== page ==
Hi Colin, hi Karen,
thanks for the suggestions and comments!
> Would it be possible to include offsets/lengths for WAT/WET entries as well in the CDX
> and Parquet indexes?
This has been a wish from users since long. And of course, it's possible.
But there are two reasons why I've never started to implement it:
1. there are some challenges to actually implement the WAT/WET indexing
(you've already mentioned it, more details below)
2. for the longer perspective I would like to move away from the
WAT and WET formats and provide the same data with more metadata
and annotations (language detection, boilerplate markup)
in a columnar format to make it easier for users to filter
the data at scale, to cheaply cut out columns (title, keywords).
I also hope to get a better compression using a columnar format.
Of course, the solution 2 means a lot of work and in any case we'll keep the WAT/WET
files for a longer period of transition. So I'll have a look what I can do to get 1
> generating the CDX files would now need to incorporate data from the WET/WAT files,
> which would incur additional costs and either delay the availability of the CDX files,
> or require them to be published in two phases.
The best solution would be to write the WAT/WET files together with the WARC and CDX files.
Otherwise, the release of the data would happen few days later because we need
to wait for the WAT/WET files until we can write the URL indexes and get the metrics
and statistics about the crawl.
So what's the challenge?
- in the past there had been issues causing the WAT/WET generator to crash or hang 
but these seem to be fixed now (nothing happened during the last two years). The
point is: if the WAT/WET files are written together with the WARCs we may loose data
if the WAT/WET generator code isn't 100% reliable.
- It should be also sufficiently fast which is currently not the case: the Nutch fetcher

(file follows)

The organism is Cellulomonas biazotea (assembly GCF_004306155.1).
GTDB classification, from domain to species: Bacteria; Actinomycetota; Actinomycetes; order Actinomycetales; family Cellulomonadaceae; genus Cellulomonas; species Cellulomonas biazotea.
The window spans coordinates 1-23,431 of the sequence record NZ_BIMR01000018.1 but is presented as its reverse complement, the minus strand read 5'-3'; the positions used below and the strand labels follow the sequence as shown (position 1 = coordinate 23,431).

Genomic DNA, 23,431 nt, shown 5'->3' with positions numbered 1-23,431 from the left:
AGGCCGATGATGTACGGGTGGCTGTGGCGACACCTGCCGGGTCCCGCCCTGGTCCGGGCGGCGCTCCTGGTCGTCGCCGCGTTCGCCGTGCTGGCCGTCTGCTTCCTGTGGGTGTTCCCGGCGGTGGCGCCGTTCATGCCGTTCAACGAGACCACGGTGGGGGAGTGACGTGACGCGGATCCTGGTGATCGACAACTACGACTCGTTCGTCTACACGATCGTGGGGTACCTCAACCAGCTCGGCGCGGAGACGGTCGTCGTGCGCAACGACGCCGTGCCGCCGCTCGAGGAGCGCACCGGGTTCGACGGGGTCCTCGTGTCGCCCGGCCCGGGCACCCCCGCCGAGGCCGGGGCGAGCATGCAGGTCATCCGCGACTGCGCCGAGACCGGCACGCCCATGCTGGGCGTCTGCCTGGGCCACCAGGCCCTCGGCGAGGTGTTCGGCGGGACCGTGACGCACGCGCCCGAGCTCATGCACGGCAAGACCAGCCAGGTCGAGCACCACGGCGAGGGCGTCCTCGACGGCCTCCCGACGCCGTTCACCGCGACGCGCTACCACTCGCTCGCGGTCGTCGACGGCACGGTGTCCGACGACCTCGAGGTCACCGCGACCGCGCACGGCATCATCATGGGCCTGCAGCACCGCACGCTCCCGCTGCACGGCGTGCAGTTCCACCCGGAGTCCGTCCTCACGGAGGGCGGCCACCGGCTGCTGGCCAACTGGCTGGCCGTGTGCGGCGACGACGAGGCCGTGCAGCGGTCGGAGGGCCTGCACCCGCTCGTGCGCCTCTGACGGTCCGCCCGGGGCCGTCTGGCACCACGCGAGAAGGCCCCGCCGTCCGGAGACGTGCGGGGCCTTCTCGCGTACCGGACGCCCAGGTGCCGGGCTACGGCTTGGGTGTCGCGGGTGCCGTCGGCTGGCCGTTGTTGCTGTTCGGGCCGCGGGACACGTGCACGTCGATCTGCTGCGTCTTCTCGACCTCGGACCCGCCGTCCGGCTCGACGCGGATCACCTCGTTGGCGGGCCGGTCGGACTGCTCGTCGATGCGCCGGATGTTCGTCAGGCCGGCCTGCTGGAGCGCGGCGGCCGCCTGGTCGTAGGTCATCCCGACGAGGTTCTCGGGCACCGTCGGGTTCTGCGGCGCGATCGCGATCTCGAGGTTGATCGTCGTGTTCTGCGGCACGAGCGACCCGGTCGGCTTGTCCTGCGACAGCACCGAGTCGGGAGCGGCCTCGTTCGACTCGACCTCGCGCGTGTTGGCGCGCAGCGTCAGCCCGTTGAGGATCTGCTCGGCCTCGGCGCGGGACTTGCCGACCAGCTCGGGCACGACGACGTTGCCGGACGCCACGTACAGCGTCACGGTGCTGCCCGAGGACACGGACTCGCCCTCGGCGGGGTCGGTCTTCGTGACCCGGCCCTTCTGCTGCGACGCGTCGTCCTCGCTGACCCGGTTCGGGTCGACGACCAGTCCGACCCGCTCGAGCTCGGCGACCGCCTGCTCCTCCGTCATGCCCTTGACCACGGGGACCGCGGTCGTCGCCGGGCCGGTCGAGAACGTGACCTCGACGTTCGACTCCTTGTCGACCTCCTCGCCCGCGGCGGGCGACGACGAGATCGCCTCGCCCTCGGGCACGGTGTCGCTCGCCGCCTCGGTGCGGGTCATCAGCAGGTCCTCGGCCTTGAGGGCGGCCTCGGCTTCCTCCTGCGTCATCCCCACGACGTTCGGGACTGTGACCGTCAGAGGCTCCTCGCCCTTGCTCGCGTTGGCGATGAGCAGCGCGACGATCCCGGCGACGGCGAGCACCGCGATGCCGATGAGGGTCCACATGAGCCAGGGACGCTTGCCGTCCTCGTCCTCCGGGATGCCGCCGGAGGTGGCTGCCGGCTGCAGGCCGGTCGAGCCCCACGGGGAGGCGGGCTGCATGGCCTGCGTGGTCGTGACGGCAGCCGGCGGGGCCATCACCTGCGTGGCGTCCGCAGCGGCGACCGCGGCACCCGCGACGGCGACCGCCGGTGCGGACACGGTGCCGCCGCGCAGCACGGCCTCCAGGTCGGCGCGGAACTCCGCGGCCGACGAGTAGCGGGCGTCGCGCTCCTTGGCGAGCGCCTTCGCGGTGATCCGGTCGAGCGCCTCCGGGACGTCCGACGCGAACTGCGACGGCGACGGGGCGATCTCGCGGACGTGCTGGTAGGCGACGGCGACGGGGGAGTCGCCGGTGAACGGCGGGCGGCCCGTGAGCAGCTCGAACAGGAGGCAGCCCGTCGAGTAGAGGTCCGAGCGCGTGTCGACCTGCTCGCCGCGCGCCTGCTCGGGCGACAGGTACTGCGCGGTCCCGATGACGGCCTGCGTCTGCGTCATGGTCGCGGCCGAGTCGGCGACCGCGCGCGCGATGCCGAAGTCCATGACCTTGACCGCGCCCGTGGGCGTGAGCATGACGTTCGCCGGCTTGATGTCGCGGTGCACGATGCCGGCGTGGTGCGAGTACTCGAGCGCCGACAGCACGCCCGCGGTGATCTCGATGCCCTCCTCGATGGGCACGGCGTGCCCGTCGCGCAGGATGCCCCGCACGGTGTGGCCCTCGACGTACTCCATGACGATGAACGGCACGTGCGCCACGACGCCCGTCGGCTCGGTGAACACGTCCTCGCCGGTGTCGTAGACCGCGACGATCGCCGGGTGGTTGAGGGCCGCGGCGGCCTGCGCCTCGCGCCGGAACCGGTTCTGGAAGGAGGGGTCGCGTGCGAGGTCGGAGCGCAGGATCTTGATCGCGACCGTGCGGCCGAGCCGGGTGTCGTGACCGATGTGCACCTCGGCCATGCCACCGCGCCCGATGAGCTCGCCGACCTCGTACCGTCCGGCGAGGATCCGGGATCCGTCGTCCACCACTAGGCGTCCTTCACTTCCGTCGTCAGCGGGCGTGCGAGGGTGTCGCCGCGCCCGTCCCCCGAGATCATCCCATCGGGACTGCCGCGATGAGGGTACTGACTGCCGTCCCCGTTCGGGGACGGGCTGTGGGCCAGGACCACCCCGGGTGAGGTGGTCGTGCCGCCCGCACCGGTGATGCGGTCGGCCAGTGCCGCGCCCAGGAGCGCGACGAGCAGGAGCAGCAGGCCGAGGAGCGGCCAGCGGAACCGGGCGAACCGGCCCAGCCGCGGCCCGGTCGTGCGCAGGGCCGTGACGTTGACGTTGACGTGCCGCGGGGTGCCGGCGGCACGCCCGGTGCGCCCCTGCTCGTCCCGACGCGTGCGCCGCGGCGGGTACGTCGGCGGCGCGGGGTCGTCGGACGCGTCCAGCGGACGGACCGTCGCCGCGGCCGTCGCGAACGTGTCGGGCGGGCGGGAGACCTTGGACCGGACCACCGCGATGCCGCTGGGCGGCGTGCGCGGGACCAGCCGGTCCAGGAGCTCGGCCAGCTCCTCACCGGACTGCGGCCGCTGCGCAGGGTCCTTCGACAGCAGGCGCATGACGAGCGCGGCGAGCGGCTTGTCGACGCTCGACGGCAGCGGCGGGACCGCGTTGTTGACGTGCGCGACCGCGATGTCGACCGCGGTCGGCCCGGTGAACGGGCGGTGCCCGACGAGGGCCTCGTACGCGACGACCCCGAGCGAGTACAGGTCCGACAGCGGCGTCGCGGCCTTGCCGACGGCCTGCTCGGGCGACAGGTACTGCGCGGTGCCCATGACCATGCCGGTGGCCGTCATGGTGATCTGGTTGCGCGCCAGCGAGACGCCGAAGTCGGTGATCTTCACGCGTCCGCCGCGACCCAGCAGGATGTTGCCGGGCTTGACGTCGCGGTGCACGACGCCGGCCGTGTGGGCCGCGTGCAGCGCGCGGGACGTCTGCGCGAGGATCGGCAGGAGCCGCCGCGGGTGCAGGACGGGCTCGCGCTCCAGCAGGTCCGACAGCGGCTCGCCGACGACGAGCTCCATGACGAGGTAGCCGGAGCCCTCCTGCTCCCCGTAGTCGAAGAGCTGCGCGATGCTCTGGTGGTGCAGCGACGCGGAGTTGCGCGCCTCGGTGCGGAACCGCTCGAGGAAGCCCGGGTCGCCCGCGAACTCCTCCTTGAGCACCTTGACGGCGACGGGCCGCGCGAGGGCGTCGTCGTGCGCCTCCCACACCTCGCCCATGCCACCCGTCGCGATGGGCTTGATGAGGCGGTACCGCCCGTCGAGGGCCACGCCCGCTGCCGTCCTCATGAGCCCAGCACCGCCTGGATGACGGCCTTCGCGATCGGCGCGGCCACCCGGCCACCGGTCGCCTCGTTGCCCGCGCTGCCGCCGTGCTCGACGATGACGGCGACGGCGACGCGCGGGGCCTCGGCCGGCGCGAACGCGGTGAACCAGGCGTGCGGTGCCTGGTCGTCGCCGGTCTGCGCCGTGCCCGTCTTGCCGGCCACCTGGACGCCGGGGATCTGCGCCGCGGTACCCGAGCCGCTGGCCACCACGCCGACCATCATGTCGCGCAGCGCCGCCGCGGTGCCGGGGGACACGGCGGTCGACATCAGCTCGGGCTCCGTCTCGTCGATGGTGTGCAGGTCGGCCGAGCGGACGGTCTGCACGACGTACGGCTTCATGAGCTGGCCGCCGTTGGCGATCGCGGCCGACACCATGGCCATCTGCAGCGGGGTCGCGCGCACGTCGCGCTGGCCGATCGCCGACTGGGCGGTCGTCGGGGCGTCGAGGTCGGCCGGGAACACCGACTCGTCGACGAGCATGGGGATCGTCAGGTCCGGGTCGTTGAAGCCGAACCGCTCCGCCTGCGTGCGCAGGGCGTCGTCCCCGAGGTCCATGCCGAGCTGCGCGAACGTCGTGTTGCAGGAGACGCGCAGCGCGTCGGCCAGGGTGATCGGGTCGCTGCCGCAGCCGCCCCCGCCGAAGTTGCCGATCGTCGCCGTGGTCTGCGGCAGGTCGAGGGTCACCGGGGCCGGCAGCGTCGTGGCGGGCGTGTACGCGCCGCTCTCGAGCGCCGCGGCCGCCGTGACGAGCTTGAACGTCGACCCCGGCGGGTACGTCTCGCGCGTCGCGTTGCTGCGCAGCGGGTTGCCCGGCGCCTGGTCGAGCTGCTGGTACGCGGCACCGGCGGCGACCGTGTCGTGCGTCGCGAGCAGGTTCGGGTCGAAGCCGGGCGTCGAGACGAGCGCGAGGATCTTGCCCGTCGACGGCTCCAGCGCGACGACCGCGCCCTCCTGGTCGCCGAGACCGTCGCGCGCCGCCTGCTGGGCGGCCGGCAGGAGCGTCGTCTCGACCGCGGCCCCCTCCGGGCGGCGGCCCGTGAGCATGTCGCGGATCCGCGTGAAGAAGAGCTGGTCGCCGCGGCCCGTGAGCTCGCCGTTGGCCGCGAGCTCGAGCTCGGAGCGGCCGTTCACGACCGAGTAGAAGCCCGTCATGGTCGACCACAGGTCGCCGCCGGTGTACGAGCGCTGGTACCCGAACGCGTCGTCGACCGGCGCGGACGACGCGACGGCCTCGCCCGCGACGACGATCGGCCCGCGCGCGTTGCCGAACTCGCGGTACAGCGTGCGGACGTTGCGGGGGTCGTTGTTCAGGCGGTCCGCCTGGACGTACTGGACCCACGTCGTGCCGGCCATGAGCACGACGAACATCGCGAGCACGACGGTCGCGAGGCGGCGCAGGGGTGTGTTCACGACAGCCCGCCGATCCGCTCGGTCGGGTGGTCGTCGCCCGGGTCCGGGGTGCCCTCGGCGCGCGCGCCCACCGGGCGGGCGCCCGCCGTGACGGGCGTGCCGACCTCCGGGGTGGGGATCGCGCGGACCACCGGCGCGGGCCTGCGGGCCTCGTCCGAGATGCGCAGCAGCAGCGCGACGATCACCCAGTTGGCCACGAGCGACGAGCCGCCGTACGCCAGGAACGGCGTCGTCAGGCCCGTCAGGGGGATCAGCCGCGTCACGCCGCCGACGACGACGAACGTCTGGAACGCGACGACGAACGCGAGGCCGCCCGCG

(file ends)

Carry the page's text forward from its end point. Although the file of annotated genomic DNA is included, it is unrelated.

job writes about 140 WARC files per day and CPU core (includes: fetching, politeness +
robots.txt handling, language detection, writing WARCs). In comparison, the WAT/WET
writer can process 240 WARCs per day and CPU core. This seems slow, but I need to
profile the code to get a picture where the CPU time goes.
- the WAT/WET generator code  is not really well maintained - also my guilty: there
are a couple of fixes and improvements from CC's fork  to be pushed upstream
- and it is based and tied to the "htmlparser.org
" library (last updated 8 years ago)
(there have been many claims that the text extraction could be done better)
Karen, that probably applies also to your preference of the WARC records?
> (1) process WET files, do my own language classification
> Language classification is expensive relative to the processing I'm doing.
Yes it definitively is. But wouldn't it be better to have the language annotations available in the
WET header (or as a separate column for a columnar format)?
> A particular use case that I'm interested in is minimizing processing costs by operating
> only on English WET files for homepages
Picking the 40-50% of English WET records one by one via offsets from the index could be even slower
given that there is a certain overhead to pick WARC/WAT/WET records, see .
On 6/26/19 9:04 PM, Karen Shaeffer wrote:
> Hi Colin,
> I'm interested in harvesting corpora for language modeling purposes. And, as you point out, there
> does not seem to be any direct mapping from information in the CDX and Parquet indexes that map
> directly to wet file data. Realistically, in the long run, my intuition informs me the most useful
> method processes CDX indexes for language and WARC file offsets. Then extracting text from the WARC
> files enables one to implement the code to aggregate the data to satisfy exact criteria. As example,
> the wet files make many design decisions that affect the extracted result. One example is
> punctuation and emojis are lost. Also, during processing, it seems reasonable to filter specific
> urls for other criteria, reducing downstream processing requirements. And one only needs to write
> this code once, with the ability to modify and extend the implementation over time as requirements
> evolve. And, of course, this same code can be used in scraping the web directly, where such an
> effort is justifiable.
> Any helpful comments or suggestions always invited.
> On Thursday, June 20, 2019 at 4:22:33 AM UTC-7, Colin Dellow wrote:
> Hello list!
> The CDX and parquet indexes currently include offsets/lengths for WARC entries. This is super
> helpful, as it means many tasks can be performed for a fraction of the data transfer/processing
> costs you'd otherwise incur if you processed the complete set of WARC files. For many of my own
> tasks, I find the WET/WAT files sufficient. Indeed, Sebastian notes in this post
> that WET is the
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